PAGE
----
Is Catering Nourishing Work?

Is Catering Nourishing Work?Is Catering Nourishing Work? – This year marks my 20th year in the food game and I find myself in a reflective state of mind. These musings are a pleasant distraction from the job I should be doing which is planning a corporate team building cookery day, where 20 managers will prepare a meal and cater for 200 of their staff. It’s a long way from where I started my food career working in kitchens and doing vegetarian catering in Lewes and Brighton.

I fell into catering, as many do, quite by chance. In 1990, age 18, I moved to the UK from South Africa and went straight into the family business in Hatton Gardens. I trained to be a diamond polisher under my brother and father and studied at Birkbeck College at night. I was lonely, discombobulated and unhappy. After five claustrophobic years in London I made the decision to move to Brighton and study full time at the University of Sussex. It was the best decision I could have made – seaside living, a social life, parties and protests suited me down to the ground.

Is Catering Nourishing Work?

At the end of the first year with my resources low, I needed a job. The options for summer work were somewhat limited and I did not fancy litter picking on the beach. Walking through Brighton’s South Laines with my somewhat sparse CV in my bag, I noticed a small hand written sign in the window of a well known vegetarian restaurant saying kitchen staff needed. Now I’ve always loved food and like many started cooking young, making cakes and easy meals with my mum and doing a braai with my dad. For me food equated to love, family and fun but i’d be lying if I said I was a good cook. What I lacked in skills, I certainly made up for in chutzpah, a yiddish word which loosely means bold audacity or tenacity – my family and Hatton Gardens taught me that big time. I strutted into the restaurant and showing not the least hesitation declared to the manager that I was just what he needed and could start work the next day. He offered me a trial shift and I turned up in the morning ready to rock.

The kitchen of this restaurant was in a cavernous basement, divided into 3 rooms. At 8 am, the kitchen was already unpleasantly hot with intense strip lighting making up for the total lack of natural light. The smell was not what I expected from a kitchen, an unpleasant melange of old cooking fat, boiled cabbage and cleaning fluids. The head chef, a corpulent rouge nosed woman with the sallow complexion characteristic of people who prefer liquid fuel to food, wasted no time in telling me what a disgrace I was for turning up without chef’s whites. The fire in her eyes and unmistakable smell of strong liquor suggested she was on the wrong side of a long night of excess. I apologised for being a disgrace and followed her to the back room veg prep area where sacks of carrots, onions, cabbage and beetroot awaited me. My job for the day was to help one of the junior chef’s prepare the salads for the day and the dressings and dips for the week. She explained what she wanted me to do, reiterated what a waste of space I was and left me to it. After a long morning’s peeling, chopping and getting intimate with an industrial food processor, I’d worked my way through 150kg of vegetables and the biggest pile of parsley i’d ever seen. Head chef came over to check my work and declared it “not bad” and if I could finish the day shift without chopping my finger off could have the job – riding by the seat of my pants was evidently not a bad strategy.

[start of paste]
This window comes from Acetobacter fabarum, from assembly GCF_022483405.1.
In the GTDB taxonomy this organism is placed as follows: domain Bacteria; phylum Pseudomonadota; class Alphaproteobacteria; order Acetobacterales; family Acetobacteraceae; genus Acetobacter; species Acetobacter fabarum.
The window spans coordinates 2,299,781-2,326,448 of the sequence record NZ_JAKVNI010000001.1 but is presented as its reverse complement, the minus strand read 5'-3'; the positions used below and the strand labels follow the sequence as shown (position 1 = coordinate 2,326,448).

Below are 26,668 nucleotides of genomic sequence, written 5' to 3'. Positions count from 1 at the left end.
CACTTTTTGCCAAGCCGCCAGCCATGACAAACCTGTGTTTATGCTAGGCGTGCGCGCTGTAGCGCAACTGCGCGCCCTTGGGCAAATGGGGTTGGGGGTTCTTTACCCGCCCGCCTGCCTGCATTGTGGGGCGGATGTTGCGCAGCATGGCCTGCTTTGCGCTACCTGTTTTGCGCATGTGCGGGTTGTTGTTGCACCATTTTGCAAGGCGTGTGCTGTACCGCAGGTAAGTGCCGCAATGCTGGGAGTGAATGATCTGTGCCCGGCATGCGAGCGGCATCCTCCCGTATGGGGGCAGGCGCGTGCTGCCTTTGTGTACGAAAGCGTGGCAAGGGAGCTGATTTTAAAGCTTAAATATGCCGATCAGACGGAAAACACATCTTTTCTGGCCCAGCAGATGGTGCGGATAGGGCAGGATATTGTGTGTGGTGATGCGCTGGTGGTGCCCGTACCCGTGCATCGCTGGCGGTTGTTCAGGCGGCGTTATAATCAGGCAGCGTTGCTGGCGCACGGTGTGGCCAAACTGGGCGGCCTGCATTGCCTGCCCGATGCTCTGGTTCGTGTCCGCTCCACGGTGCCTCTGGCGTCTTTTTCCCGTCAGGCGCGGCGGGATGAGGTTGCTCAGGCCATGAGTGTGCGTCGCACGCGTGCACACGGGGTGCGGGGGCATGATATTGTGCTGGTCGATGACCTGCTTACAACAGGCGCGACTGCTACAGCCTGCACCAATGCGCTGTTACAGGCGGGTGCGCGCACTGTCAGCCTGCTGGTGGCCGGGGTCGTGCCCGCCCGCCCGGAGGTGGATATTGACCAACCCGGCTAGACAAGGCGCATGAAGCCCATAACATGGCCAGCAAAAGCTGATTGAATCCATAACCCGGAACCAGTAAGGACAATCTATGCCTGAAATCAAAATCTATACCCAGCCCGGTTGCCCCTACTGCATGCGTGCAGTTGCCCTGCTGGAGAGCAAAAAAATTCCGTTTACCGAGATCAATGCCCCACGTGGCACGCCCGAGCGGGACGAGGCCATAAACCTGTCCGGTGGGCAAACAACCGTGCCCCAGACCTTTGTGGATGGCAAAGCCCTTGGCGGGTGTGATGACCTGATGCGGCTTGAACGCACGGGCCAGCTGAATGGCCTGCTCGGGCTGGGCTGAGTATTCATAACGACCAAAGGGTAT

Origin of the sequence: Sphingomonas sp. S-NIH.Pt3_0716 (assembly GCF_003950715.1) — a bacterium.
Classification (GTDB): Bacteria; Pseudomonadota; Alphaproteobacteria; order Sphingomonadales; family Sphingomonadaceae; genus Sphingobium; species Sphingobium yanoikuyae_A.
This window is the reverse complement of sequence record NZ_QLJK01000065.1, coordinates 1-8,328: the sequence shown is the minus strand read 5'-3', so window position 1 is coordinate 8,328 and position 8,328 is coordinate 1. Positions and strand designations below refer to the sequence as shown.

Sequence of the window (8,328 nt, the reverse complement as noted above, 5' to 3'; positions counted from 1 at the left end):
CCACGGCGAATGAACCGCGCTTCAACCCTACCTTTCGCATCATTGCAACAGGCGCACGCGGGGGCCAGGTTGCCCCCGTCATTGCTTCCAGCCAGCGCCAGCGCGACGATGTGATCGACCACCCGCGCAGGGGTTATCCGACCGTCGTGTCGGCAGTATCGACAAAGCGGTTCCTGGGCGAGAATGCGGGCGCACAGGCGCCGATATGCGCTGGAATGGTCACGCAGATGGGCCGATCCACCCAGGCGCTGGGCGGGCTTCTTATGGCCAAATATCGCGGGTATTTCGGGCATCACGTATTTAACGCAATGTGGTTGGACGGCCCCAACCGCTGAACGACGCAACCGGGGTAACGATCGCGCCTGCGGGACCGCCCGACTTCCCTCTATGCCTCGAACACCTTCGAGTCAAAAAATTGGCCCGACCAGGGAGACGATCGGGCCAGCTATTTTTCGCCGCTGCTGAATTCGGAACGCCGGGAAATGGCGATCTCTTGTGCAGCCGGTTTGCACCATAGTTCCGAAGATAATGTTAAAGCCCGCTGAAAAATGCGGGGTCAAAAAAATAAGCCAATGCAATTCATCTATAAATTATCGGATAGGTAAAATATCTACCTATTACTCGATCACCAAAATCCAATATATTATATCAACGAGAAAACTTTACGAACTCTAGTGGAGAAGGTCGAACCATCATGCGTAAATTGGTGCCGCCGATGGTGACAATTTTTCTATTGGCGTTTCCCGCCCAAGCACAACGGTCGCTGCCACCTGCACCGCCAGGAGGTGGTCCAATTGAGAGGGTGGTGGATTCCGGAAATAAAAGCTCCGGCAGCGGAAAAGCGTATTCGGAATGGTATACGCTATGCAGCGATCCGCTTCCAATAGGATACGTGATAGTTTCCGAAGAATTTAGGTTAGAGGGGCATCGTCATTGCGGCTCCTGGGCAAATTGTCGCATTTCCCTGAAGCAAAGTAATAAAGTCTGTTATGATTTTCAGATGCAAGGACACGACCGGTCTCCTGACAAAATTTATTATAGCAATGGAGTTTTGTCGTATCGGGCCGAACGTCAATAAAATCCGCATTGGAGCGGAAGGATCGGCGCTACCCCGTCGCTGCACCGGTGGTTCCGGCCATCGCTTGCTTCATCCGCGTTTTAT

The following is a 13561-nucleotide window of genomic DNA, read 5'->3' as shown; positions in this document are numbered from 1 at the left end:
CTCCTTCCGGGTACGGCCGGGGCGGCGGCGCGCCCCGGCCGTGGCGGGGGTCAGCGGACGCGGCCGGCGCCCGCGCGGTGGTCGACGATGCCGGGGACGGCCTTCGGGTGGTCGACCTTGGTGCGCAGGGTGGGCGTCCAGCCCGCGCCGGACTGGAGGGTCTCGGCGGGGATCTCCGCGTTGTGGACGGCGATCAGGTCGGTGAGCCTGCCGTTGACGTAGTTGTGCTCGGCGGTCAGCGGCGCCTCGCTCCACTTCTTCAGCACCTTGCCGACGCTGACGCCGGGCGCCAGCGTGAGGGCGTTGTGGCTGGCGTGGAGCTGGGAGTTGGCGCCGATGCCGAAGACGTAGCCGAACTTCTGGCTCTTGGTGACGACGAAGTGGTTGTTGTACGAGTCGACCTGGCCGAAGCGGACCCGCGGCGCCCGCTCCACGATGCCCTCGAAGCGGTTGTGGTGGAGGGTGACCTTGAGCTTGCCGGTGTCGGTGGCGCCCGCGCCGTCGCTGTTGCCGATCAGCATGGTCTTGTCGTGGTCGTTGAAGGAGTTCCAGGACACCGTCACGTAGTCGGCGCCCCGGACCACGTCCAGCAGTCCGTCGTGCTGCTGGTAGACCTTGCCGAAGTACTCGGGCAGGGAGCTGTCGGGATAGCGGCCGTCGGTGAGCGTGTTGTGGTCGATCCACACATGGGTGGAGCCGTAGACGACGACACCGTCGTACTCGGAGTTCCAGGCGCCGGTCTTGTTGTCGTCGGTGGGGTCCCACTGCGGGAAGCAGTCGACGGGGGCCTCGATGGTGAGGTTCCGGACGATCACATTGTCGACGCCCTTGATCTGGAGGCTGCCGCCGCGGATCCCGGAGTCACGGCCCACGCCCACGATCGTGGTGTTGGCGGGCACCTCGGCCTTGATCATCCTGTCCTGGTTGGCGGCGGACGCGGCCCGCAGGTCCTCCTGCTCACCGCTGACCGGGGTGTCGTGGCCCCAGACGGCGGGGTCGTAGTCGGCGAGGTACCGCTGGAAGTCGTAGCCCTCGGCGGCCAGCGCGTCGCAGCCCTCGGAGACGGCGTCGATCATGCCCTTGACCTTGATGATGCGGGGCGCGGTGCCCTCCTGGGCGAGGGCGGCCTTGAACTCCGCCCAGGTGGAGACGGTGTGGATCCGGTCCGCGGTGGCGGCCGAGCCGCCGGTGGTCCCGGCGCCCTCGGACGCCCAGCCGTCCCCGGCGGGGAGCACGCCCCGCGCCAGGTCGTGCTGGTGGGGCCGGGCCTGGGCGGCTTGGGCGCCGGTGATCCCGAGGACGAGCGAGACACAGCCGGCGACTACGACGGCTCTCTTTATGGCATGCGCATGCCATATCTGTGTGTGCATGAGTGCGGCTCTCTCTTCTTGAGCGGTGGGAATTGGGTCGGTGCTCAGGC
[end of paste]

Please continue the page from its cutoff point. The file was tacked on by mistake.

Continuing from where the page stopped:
I spent a very long 3 months in that kitchen, entirely on veg prep and only once was I allowed to cook something in the main kitchen. It was without doubt a formative experience but in no way a nourishing or creative one. This particular establishment was being run explicitly to make money and there was very little love or joy in the kitchen. What I did learn was how to use a knife, organize a cold store and crunch a prep list. I also learnt that being a cog in the brutal machinery of catering was not for me. Over the last 20 years I’ve developed my unique niche and honed and transposed my skills. While I do very little actual catering these days, I still love cooking and feeding people and I know intimately that by nourishing others I nourish myself.

Robin Van Creveld
Community Chef

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